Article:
Plants cover around 25% of the surface of the Earth and have been central to life on land for over 400 million years. Today, atmospheric CO2 is at a level not seen in over 800,000 years and continuing to rise at an unprecedented pace. This change in atmospheric chemistry may lead to alterations in plant leaf chemistry, with immediate impacts on growth, interactions with other species and palatability.

Although broad-scale relationships between plant chemistry and environmental conditions have been studied, e.g. changes in the carbon:nitrogen ratio of leaves with variation in carbon dioxide levels; the details of leaf chemistry–climate interactions have been generally neglected. We are aware of only two studies (covering locations in North America and South Africa) and our own unpublished pilot data that demonstrate non-trivial variation in leaf lipids and macromolecules over relatively minor geographic and climatic ranges. Therefore, it is not currently possible to predict how plants may alter these aspects of leaf chemistry in the near-term future or understand how they altered them in the past as a response to rapid environmental upheavals. However, it is likely that such changes would impact plant productivity, interactions with other species and palatability for consumers (both human and animal), with significant implications for ecosystem stability and food security. Over 25% of plant biomass produced each year is used for human consumption, so investigating potential changes to the quality of this resource under predicted future climate change scenarios, by studying present and past leaf chemistry, would be a key component on addressing the challenge of ensuring global access to secure and resilient food systems.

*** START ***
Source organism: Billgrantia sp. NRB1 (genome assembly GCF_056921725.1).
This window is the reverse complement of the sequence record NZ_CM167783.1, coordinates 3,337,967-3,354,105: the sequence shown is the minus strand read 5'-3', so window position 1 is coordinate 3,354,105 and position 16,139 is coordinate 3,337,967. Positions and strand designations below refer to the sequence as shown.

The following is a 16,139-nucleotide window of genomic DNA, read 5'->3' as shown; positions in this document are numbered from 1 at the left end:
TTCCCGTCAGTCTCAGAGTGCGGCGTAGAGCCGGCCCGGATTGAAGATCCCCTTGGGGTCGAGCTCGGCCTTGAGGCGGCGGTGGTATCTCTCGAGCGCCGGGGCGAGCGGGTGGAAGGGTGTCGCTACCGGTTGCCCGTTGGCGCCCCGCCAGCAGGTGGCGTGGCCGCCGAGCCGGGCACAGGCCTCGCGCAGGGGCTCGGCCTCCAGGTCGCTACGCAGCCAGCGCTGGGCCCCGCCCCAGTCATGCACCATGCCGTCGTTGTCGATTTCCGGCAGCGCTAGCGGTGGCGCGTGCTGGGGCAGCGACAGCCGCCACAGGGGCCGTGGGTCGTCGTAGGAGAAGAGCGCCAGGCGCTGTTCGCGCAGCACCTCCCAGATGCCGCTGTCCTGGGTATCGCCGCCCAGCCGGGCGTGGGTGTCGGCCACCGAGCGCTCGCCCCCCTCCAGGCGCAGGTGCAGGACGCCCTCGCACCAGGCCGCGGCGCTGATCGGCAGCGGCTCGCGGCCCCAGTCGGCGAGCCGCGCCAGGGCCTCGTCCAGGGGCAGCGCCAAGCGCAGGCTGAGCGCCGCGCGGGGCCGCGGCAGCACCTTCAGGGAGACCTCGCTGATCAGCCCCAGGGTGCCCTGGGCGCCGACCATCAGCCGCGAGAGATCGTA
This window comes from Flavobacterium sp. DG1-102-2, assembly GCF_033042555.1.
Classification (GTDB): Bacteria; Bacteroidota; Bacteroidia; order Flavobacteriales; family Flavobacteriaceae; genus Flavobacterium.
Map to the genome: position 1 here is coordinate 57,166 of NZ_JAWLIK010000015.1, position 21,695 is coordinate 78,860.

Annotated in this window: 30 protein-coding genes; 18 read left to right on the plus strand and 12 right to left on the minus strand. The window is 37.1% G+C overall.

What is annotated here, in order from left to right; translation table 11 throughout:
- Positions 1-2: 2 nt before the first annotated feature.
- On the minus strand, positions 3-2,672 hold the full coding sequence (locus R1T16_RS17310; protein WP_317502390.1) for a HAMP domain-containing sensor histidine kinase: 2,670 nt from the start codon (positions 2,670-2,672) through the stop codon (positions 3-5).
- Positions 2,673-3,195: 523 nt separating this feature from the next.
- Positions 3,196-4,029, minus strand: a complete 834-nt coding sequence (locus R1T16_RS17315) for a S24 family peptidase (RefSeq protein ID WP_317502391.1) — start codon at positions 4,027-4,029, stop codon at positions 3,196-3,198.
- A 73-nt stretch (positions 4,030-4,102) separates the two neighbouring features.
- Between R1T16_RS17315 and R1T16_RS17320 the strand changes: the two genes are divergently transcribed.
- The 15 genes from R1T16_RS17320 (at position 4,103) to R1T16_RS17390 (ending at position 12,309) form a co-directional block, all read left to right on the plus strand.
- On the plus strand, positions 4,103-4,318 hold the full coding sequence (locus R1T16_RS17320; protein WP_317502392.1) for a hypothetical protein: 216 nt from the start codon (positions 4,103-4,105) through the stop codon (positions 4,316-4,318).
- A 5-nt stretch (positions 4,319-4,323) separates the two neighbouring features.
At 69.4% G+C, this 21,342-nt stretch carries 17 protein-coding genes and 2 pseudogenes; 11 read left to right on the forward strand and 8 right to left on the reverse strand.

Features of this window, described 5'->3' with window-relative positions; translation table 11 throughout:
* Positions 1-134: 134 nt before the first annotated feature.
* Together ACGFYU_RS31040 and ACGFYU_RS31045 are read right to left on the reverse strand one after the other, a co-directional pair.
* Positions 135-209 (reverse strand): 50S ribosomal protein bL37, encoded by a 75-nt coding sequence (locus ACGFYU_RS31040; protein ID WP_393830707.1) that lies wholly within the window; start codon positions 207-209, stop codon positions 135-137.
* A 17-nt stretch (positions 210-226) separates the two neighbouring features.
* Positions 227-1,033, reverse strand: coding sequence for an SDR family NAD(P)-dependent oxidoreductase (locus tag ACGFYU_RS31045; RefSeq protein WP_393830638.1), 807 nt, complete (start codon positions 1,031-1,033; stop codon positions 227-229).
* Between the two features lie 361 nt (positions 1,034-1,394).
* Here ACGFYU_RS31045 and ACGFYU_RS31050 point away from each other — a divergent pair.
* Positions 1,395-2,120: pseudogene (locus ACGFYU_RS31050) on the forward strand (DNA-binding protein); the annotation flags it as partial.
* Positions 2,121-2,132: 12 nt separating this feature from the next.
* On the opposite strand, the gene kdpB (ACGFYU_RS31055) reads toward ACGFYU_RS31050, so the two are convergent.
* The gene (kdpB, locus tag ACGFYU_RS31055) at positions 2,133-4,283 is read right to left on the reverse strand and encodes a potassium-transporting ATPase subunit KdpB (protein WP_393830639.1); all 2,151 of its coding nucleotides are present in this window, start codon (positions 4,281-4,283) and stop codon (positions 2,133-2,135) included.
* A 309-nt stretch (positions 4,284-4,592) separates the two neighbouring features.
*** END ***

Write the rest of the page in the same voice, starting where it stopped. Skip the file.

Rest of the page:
Lead Academics at Lead University

  • Fiona Gill – School of Earth and Environment, University of Leeds
  • Karen Bacon – School of Geography, University of Leeds

Lead Academics at other universities

  • Charles Wellman – Department of Animal and Plant Sciences, University of Sheffield
  • Kirsty Penkman – Department of Chemistry, University of York

Other members of staff associated with this project

  • Megan Klaar – School of Geography, University of Leeds
  • Duncan Cameron – Department of Animal and Plant Sciences, University of Sheffield
  • Jill Edmondson – Department of Animal and Plant Sciences, University of Sheffield 
  • Matt Pickering – Environment Department, University of York